Ex-Casino Workers Charged with Stealing $5.3M from Gaming Machines

  • Eight employees rigged gaming machines, making them think coins were being inserted
  • Printed credit vouchers and cashed out a total of $5.3 million over four years
  • Covered their tracks by deleting transaction records from the machines
  • Used proceeds to buy property, vehicles, and fund college savings accounts
Former employees of Miami’s Miccosukee Resort & Gaming casino have been indicted for allegedly stealing $5.3 million from altered video gaming machines. [Image: Shutterstock]

Ex-employees face a litany of charges

Eight Miami-area residents were indicted Wednesday for their roles in a scheme which saw them steal more than $5 million from Miccosukee Resort & Gaming, a casino just west of Miami.

Among the 63 counts revealed in the indictment, which was unsealed by the United States Attorney’s Office for the Southern District of Florida, were computer fraud, embezzlement, money laundering, and making false statements to law enforcement.

The eight people charged in the indictment are, in the order presented by the USAO in a press release, Michel Aleu, 41-years old; Lester Lavin, 43; Yohander Jorrin Melhen, 42; Leonardo Betancourt, 46; Maria Del Pilar Aleu, 39; Anisleydi Vergel Hermida, 30; Milagros Marile Acosta Torres, 33; and Yusmary Shirley Duran, 40.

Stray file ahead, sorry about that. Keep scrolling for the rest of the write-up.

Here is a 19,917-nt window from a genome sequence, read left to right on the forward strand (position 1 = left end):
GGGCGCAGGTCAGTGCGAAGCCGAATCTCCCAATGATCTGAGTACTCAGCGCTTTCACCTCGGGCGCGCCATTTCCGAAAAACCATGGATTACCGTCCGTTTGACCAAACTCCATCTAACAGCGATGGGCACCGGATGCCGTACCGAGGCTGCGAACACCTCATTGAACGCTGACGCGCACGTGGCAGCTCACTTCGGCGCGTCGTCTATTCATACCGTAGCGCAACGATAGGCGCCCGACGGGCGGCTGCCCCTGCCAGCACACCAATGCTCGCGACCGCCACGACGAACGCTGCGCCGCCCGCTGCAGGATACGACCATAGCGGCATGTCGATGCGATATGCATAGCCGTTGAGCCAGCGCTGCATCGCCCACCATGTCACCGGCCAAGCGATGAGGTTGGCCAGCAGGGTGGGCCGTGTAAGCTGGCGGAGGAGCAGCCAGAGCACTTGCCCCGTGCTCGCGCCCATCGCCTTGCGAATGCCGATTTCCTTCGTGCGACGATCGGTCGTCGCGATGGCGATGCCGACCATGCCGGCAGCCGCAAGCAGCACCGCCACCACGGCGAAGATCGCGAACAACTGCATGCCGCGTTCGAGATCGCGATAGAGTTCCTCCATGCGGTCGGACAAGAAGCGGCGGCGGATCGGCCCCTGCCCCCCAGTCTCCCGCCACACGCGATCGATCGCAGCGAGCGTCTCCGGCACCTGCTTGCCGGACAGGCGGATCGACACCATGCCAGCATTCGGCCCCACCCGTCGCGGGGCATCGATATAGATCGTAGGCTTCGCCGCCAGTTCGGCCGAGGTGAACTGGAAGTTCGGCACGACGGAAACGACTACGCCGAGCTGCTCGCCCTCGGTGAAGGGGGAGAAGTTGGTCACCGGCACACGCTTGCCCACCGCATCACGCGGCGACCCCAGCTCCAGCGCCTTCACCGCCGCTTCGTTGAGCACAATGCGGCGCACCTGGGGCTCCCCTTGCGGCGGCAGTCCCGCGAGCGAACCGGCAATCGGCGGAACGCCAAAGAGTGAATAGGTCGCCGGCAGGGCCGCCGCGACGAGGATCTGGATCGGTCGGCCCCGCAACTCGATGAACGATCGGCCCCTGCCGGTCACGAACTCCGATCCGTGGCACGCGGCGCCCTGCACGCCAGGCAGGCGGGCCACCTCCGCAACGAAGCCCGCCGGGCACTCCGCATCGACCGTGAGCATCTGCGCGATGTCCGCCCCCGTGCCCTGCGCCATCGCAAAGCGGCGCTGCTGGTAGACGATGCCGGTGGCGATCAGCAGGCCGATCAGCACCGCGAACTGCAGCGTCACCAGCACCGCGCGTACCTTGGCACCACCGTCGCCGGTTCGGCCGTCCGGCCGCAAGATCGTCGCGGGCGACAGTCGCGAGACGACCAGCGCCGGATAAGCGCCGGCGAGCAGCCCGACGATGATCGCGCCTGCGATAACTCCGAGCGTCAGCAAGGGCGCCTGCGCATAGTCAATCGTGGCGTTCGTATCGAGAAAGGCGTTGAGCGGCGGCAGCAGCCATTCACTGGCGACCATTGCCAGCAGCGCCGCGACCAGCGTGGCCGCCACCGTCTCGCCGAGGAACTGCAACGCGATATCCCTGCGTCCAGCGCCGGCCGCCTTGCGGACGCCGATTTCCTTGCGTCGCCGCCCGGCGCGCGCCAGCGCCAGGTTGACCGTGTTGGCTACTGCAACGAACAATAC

Manipulated gaming machines to pay them millions

The in-depth scheme that allegedly spanned from late January 2011 to late May 2015 relied on the positions that Aleu, Lavin, Melhen, and Betancourt held as employees at Miccosukee Resort & Gaming. Because they had access to and knowledge of the gaming machines such as video slots, they were able to tamper with them to add non-existent credits.

[They] covered up their crimes by initiating a “hard reset” or “RAM clear” of the machines to wipe the history of the fake transactions.

The four employees hooked up one end of a wire to a device that was placed inside a gaming machine, and the other end to a metal surface in the machine. This triggered an action that caused the machine to think that coins were being inserted.

As a result, the machine would run up a balance of credits in the same way it would if a legitimate customer had deposited money.

The casino workers would then have the machine print a payment voucher, which they would redeem at an automated teller on the casino floor. They also occasionally cashed the vouchers with the cashier.

According to the Miami Herald, the four employees covered up their crimes by initiating a “hard reset” or “RAM clear” of the machines to wipe the history of the fake transactions.

In all, the group stole $5.3 million from Miccosukee Resort & Gaming.

Defendants funneled money into other assets

The USAO press release did not specify the roles of the other four people named in the indictment, but all eight were charged with money laundering.

They allegedly used the money to buy homes, investment properties, and vehicles, and even contributed some of the funds to their children’s college savings plans.

The case was investigated by the Federal Bureau of Investigation and the Miccosukee Police Department. Two of those charged – Lavin and Hermida – appeared in court on Tuesday, while the others were scheduled to have their first hearings on Thursday. Arraignments will begin next week.

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